While deciding on the issue of foreign seated arbitrations, the Supreme Court in Chloro Controls (India) Pvt. Ltd. v Severn Trent Water Purification, declined jurisdiction in favour of a London-seated arbitration proceeding. The apex court of India, affirming the arbitration process in the complex multi-party multicontract dispute, held that in exceptional circumstances persons who were not signatories to the arbitration agreement could also seek referral of a dispute to arbitration, provided they were 'claiming through or under' a party who was a signatory.
Recently, the Supreme Court in Schlumberger Asia Services Ltd v ONGC was of the firm opinion that in case of a dispute where arbitration has been provided for, it is the arbitral tribunal and not a court that would normally decide whether the claims are long dead and barred by the law of limitation.
Such robust pro-arbitration stands have not been limited to the Supreme Court of India and even the High Courts of the states of the country have been equally pro-active in their pro-arbitration outlook.
The High Court decisions
The High Court of Madhya Pradesh, in May 2013, in the case of Yograj Infrastructure Ltd. v Ssangyong Engineering and Construction Co. Ltd. rejected a petition to set aside an interim award passed under arbitration proceedings governed by the Singapore International Arbitration Centre (SIAC) Rules, holding that the Indian Courts had no power to provide for interim awards when the parties have submitted to the curial law of Singapore. The Court felt that the SIAC Rules 2007 (SIAC rules then in force) clearly provided for Singapore’s International Arbitration Act to be the applicable law, and thus the provisions applicable for setting aside the award of any proceedings under the SIAC Rules must also be derived from the same Act (i.e. Singapore’s International Arbitration Act).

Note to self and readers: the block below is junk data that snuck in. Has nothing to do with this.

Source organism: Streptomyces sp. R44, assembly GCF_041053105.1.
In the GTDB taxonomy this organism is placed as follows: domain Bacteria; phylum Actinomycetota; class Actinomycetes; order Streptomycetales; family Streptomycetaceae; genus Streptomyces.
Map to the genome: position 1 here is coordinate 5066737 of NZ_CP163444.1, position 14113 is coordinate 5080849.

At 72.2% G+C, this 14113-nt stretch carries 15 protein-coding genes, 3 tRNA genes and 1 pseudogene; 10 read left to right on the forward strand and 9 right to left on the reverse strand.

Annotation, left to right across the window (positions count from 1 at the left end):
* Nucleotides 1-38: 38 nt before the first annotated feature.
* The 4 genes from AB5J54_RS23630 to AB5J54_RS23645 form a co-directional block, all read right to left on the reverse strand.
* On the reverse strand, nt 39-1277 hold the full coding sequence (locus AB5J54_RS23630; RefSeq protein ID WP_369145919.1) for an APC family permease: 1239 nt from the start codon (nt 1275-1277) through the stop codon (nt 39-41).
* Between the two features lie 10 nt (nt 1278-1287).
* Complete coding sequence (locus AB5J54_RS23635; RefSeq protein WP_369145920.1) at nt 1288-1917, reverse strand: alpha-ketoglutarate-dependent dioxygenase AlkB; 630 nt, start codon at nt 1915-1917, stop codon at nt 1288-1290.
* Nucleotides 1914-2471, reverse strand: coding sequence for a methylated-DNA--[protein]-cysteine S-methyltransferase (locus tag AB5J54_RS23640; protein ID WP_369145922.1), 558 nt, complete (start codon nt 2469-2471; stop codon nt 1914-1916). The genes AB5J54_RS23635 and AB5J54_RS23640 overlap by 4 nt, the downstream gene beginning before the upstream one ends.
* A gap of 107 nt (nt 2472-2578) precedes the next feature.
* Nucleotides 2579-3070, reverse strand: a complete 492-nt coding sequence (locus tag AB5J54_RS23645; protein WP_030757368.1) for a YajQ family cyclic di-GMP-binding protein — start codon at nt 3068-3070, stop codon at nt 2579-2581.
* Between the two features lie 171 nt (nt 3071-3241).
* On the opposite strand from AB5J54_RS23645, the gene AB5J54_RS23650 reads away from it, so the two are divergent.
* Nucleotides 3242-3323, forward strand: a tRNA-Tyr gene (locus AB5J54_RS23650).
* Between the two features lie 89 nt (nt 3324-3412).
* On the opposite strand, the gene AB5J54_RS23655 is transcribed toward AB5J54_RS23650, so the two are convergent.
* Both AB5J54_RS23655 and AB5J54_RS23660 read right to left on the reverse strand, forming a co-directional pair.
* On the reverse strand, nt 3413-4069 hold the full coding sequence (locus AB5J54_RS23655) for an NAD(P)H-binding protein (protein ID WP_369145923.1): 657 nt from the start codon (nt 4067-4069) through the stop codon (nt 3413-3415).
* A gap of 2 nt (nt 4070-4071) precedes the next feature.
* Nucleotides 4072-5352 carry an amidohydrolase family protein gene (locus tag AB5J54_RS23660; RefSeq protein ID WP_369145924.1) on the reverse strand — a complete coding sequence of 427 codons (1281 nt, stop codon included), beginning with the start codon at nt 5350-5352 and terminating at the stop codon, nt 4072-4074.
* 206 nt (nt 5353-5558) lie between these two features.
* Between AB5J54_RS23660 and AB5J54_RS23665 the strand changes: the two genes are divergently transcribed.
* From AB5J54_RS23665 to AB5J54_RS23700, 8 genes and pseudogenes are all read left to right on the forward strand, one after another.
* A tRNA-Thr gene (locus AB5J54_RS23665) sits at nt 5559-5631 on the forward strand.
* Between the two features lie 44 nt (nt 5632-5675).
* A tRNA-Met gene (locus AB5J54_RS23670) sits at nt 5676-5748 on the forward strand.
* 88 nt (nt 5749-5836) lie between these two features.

The Delhi High Court in NNR Global Logistics (Shanghai) Co. Ltd. v Aargus Global Logistics Pvt. Ltd. refused a petition challenging a foreign award on the grounds of public policy. Guided by BALCO, the Court ruled that even when the contractual relationship of the parties was governed by Indian law, the applicable curial law would be the law of the seat. The Court held that the law of limitation is procedural, and not substantive, and is thus part of the curial law. Therefore, in the absence of a chosen curial law, the relevant law shall be the law of the seat of the arbitration. It is pertinent to mention that the arbitration agreement in question pre-dated 6 September 2012, the cut-off date set by the Supreme Court to the application of the BALCO rule.
The Bombay High Court in its latest judgment has also clarified that the Supreme Court in BALCO had intended only for the relief granted in that case to be prospective and not the reasoning behind the decision. In Konkola Copper Mines (PLC) v Stewards & Lloyds of India Ltd, the Court, shedding some light on the issue of the application of BALCO, held that the extensive discussion regarding the meaning and scope of the Act contained in BALCO was not limited to the Act’s prospective application, and that courts may look to BALCO for the interpretation of the Act.